On almost every indicator of well-being, women and girls of color are at the bottom and have been for many generations. Too many women and girls of color are unemployed, living in poverty, unhealthy, incarcerated, homeless, and not living the American dream. Given that women of color represent thirty-six percent of the nation’s female population, their well-being affects the entire country.
For example, multiple data sources indicate that women of color have some of the highest rates of heart disease, obesity, diabetes and other serious conditions, and they experience high rates of domestic violence. Women and girls of color still face higher rates of poverty and receive lower wages for their work than their white peers. And because women are the primary or sole breadwinners for nearly half of all households of color, these disparities do not just affect them, but their families and communities as well.
For generations, the needs of women and girls of color have remained on the margins for political and social action. There are many organizations providing services to address the needs of women and girls of color, but there is no national, multicultural effort to address the broader systemic challenges that create and exacerbate their struggle. To correct the inequities that continue to undermine the social, economic, and cultural well-being of women and girls of color, a public and private sector strategy is needed to effect broad reforms in the systems that serve them. The social safety net has fallen short when it comes to addressing the specific, unique and compounded needs of women and girls of color.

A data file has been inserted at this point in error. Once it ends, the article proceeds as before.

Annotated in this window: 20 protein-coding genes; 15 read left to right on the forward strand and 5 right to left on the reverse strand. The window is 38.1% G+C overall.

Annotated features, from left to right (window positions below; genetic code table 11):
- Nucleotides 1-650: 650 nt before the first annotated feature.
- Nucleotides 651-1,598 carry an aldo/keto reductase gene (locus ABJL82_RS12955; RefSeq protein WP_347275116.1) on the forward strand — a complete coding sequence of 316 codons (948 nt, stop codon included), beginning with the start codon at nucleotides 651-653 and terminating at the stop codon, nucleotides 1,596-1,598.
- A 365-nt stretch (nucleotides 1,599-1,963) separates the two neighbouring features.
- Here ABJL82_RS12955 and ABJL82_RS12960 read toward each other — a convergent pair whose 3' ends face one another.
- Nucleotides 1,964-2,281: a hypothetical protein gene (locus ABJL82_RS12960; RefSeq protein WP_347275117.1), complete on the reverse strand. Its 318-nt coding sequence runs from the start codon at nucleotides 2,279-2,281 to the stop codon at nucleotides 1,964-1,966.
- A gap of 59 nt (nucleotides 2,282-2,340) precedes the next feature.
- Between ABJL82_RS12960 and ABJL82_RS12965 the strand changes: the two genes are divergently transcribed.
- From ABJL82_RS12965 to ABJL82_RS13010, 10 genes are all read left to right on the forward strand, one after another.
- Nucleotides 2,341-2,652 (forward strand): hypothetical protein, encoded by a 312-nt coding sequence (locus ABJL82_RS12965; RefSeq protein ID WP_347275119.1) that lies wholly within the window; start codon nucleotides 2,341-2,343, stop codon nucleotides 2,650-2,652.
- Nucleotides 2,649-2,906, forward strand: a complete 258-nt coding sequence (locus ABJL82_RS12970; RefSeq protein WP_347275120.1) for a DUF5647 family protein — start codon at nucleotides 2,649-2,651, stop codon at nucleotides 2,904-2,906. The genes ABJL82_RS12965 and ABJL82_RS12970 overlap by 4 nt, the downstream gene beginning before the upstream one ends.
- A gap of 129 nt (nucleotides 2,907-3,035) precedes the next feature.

The Women’s Equity Center and Action Network (WE CAN) proposes to be the persistent, strategic, and effective voice for women and girls of color, engaging and empowering them in transformative civic engagement, leadership development, and systems change efforts.